Ehnes: That’s an awesome point. I totally agree.

Thile: The piano is a truly spectacular instrument, [although] most people would not argue that it is a better instrument than the harpsichord, not that we need to keep track of that. Whereas I would never argue that the mandolin is as good an instrument as the violin. I think the violin is a better instrument than the mandolin. For me, the violin and the piano are the greatest instruments. But that doesn’t mean that the other instruments are less capable of expressing themselves. I do love what the violin and piano are capable of.

Ehnes: Do you feel a bit like a loser because you never graduated to a “big boy” instrument like the violin? [Laughs.]

Thile: Yes! [Laughs] I still have training wheels on. I still have frets, you know? Eventually, when I get brave enough, I’ll take the frets off and I’ll get a bow.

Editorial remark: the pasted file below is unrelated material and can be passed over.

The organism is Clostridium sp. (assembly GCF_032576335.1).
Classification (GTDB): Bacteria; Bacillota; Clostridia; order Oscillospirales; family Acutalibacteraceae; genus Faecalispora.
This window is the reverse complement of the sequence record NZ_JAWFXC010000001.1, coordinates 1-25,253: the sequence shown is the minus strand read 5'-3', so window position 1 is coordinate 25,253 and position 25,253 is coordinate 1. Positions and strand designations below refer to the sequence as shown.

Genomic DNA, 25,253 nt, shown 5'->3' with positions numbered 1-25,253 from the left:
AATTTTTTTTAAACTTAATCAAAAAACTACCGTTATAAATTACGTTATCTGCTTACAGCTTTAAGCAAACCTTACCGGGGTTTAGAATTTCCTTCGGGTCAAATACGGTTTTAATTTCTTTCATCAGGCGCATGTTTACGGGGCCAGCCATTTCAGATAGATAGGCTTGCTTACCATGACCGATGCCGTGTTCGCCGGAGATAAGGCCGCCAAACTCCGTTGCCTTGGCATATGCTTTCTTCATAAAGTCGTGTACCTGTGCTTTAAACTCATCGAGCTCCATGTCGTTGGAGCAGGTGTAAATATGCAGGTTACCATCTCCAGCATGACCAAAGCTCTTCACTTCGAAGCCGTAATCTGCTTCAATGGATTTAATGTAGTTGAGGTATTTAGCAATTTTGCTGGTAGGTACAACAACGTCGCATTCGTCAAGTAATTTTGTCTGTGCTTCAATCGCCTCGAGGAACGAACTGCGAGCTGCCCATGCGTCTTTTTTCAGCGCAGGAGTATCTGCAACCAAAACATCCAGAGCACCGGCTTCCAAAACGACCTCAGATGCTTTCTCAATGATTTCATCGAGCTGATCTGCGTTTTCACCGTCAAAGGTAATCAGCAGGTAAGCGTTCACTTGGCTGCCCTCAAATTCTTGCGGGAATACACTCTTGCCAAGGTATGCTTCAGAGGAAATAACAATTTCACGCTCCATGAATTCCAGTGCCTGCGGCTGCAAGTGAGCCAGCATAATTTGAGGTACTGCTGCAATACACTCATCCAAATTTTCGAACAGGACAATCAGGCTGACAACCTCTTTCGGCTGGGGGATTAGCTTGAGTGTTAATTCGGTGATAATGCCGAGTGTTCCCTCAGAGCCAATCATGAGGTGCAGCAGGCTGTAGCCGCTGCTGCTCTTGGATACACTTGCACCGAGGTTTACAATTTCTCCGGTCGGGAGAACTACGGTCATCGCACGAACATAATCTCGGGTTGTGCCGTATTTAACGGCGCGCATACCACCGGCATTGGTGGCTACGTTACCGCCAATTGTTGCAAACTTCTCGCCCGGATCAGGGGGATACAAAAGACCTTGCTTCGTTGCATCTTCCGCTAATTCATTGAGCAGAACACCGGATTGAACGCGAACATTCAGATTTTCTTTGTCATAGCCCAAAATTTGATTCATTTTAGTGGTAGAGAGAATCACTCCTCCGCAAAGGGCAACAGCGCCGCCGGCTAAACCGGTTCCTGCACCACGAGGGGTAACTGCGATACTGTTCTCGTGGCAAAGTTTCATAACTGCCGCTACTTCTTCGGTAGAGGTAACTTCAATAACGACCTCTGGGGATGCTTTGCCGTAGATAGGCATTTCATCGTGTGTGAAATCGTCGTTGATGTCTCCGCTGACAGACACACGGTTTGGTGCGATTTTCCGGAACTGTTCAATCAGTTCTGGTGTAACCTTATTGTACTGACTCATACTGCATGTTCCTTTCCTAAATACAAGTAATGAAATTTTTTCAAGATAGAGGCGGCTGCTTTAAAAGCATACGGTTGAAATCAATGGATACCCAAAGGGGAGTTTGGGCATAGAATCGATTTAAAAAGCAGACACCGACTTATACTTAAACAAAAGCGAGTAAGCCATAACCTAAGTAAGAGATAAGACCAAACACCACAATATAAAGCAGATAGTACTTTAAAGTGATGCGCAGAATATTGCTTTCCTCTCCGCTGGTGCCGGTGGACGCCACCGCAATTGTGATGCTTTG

Ehnes: When you decide to take the frets off, you can lend them to me. There have been so many times I wish I had them. Seriously, though, one last question: If you were to pick one piece of Bach that you think everyone should know, what would it be?

Thile: That is so hard. To me, [it's] the second movement of the Bach Double Violin Concerto. The slow movement. It’s awe-inspiring in every respect. It shows Bach’s command of his material; it’s also so deeply felt. That piece just moves me to tears every time I hear it.

Ehnes: I think that would be my choice, too.

Thile: We should play it together!

Ehnes: Exactly.